For antimicrobial disc diffusion assay of silver nanoparticles against bacteria, each bar represents mean of three experiments ± standard error of mean (SEM). Differences between treatments (concentration of nanoparticles) in antimicrobial assay were tested using one-way ANOVA (GraphPad Prism, version 5, La Jolla, CA, USA) followed by Tukey’s honestly significant difference (HSD) test, for differences that were significant at 5% probability.
Results and discussion
Biosynthesis of silver nanoparticles from cell-free filtrate of Macrophomina phaseolina
UV–vis spectroscopy of the silver nanoparticles
The silver nanoparticles were subjected to spectral analysis by UV–vis spectroscopy. The absorption spectra of nanoparticles showed symmetric single-band absorption with peak maximum at 450 nm for 24, 48, and 72 h of incubation of cell filtrate with AgNO3 which steadily increased in intensity as a function of time of reaction without any shift in the peak (Figure 1b). This indicates the presence of silver nanoparticles, showing the longitudinal excitation of surface plasmon, typical of silver nanoparticles.
Morphological study of the silver nanoparticles with scanning electron microscopy
Transmission electron microscopy study of silver nanoparticles
Transmission electron microscopy (TEM) micrographs showed that particles are spherical, uniformly distributed without any significant aggregation (Figure 2b,c,d). Some of the nanoparticles showed striations (Figure 2d). The particle size histogram of silver nanoparticles showed that particle size ranges from 3.33 to 40.15 nm with an average size of 17.26 ± 1.87 nm. Frequency distribution observed from histogram showed that majority of particles (30.82%) lie within the range of 16 to 20 nm (Figure 2e). These silver nanoparticles are especially small and polydisperse in nature. This small size range of silver nanoparticles adds to its antibacterial property, since it can easily penetrate bacterial cell membrane and thereafter damage the respiratory chain, affect the DNA, RNA, and division of the cell, and finally lead to cell death .
Morphological study using atomic force microscopy
The shape and size of the silver nanoparticles were further confirmed by atomic force microscopy (AFM). Majority of the particles were symmetrical and spherical in shape and mostly dispersed; although in some places, nanoparticles were found to be in aggregates (Figure S1 in Additional file 1). The graph depicting the profile of the particles under AFM shows most particles were less than 50 nm in height (Figure S1 in Additional file 1).
X-ray diffraction analysis of silver nanoparticles
Antimicrobial activity of silver nanoparticles against human and plant pathogenic bacteria and multidrug-resistant bacteria
All the four microbes tested (DH5α, DH5α-MDR, LBA4404, LBA4404-MDR) against silver nanoparticles were inhibited significantly (P = 0.05) in a dose-dependent manner. The antimicrobial activity exhibited by silver nanoparticles is shown in the graph of inhibition zone of four bacteria as a function of increasing concentration of nanoparticles (Figures 4 and 5). In general, both E. coli (DH5α) and multidrug-resistant E. coli (DH5α-MDR) showed greater sensitivity to silver nanoparticles than A. tumefaciens (LBA4404 and LBA4404 MDR). Although, the exact mechanism by which silver nanoparticles act as antimicrobial agent is not fully understood, there are several theories. Silver nanoparticles can anchor onto bacterial cell wall and, with subsequent penetration, perforate the cell membrane (pitting of cell membrane) ultimately leading to cell death . The dissipation of the proton motive force of the membrane in E. coli occurs when nanomoles concentration of silver nanoparticles is given . Earlier studies with electron spin resonance spectroscopy revealed that free radicals are produced by silver nanoparticles in contact with bacteria, which damage cell membrane by making it porous, ultimately leading to cell death . Antimicrobial activities of silver nanoparticles from other fungal sources like F. semitectum and Aspergillus niger gave similar observations. A previous study from our laboratory  reported similar antimicrobial activities of silver nanoparticles from Tricholoma crassum against human and plant pathogenic bacteria.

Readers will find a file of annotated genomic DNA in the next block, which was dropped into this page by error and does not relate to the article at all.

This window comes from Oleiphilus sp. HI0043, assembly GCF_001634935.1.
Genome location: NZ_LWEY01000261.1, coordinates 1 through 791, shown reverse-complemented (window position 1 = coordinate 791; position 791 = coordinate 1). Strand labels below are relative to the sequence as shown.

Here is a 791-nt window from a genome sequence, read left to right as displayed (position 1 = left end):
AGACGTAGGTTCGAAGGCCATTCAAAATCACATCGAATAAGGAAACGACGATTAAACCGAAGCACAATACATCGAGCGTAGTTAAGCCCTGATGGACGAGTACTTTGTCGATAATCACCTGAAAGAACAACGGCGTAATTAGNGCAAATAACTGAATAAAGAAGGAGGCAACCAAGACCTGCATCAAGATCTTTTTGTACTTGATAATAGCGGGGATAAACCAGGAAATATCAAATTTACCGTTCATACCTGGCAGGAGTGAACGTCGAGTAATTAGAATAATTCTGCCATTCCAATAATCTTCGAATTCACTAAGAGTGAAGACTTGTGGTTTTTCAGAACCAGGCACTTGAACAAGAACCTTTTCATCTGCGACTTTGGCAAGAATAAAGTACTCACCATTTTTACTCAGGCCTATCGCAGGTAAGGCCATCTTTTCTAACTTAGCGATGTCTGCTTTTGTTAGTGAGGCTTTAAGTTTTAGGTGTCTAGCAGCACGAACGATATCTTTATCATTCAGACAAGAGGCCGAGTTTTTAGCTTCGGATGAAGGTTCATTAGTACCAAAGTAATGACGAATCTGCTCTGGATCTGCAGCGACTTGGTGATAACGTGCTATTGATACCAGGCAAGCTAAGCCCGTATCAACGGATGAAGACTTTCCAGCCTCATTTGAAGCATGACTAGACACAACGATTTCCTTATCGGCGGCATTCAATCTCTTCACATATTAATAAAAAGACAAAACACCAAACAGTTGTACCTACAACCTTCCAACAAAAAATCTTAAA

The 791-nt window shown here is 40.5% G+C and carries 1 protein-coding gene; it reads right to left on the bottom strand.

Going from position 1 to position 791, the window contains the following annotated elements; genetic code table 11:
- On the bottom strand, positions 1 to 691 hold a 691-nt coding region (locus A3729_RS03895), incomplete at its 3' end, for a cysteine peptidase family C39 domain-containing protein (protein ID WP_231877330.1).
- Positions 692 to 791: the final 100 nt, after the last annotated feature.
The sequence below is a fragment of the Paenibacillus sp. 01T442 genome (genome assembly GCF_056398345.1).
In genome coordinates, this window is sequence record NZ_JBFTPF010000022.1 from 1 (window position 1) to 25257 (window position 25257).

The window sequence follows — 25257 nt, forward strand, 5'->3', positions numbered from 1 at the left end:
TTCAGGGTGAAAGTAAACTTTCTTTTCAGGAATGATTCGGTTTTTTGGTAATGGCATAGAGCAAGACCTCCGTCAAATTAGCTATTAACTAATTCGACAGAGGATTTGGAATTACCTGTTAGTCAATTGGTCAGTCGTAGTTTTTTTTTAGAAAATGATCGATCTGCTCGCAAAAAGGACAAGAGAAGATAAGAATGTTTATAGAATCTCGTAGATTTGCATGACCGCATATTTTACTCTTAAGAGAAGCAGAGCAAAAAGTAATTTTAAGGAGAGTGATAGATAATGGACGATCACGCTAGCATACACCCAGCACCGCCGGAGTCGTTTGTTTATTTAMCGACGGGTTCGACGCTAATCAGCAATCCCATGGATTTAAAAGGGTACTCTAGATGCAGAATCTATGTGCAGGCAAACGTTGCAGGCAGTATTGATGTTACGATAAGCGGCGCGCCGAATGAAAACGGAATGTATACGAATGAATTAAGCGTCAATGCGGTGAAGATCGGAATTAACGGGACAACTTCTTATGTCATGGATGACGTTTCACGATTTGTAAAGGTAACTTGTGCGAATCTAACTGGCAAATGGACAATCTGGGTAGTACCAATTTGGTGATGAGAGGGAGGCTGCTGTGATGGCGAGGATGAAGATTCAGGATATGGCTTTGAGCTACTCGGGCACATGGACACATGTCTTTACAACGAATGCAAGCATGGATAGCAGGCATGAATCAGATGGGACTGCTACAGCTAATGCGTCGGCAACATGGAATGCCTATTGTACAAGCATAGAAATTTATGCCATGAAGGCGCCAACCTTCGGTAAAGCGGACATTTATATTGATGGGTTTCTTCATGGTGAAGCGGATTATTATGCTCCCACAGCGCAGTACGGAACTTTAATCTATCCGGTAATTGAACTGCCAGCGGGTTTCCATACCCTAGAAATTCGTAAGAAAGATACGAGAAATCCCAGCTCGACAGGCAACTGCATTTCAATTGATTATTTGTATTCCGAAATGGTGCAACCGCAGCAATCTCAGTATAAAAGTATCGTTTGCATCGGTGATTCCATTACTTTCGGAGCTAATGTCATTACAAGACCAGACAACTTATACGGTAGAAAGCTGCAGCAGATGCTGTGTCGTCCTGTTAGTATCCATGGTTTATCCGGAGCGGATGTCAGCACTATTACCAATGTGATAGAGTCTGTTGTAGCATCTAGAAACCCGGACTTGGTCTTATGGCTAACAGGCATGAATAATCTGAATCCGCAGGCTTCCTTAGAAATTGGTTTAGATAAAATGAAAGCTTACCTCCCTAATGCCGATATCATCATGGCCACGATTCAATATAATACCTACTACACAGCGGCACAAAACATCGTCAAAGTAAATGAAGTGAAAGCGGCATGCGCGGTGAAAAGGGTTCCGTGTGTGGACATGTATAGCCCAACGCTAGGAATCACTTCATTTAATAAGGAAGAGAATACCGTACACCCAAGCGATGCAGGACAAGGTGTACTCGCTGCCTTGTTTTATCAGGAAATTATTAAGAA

Effect of the silver nanoparticles on the kinetics of microbial growth
Analysis of capping protein around the silver nanoparticles
Genotoxic effect of silver nanoparticles against plasmid DNA
In this study, phytopathogenic fungus M. phaseolina (Tassi) Goid was used for the first time for the extracellular biosynthesis of silver nanoparticles by bioreduction of aqueous Ag + ion. SEM, TEM, and AFM were used to study the morphology, concentration, and size of biosynthesized nanoparticles. The silver nanoparticles exhibited distinct antimicrobial property on multidrug-resistant human and plant pathogenic bacteria. An 85-kDa protein present in the extracellular solution was responsible for synthesis and capping of nanoparticles. This eco-friendly, cost-effective extracellular biosynthesis of naturally protein-capped silver nanoparticles with potent antimicrobial activities from the phytopathogenic fungus has the potential to be utilized on a large scale for widespread industrial or medical application.
This work was partially supported by the Department of Biotechnology, Ministry of Science and Technology, Government of India (DBT). SC is thankful to University Grants Commission (UGC-NET), New Delhi, and AB is thankful to the Council for Scientific and Industrial Research (CSIR-NET), New Delhi for providing senior research fellowship. We also thank the AFM facility of DBT-IPLS, Center for Modern Biology, University of Calcutta and transmission electron microscope facility of Center for Research in Nanoscience and Nanotechnology (CRNN), University of Calcutta, XRD facility of Central Glass and Ceramics Research Institute, Kolkata, and the Scanning Electron Microscope facility, Bose Institute, Kolkata.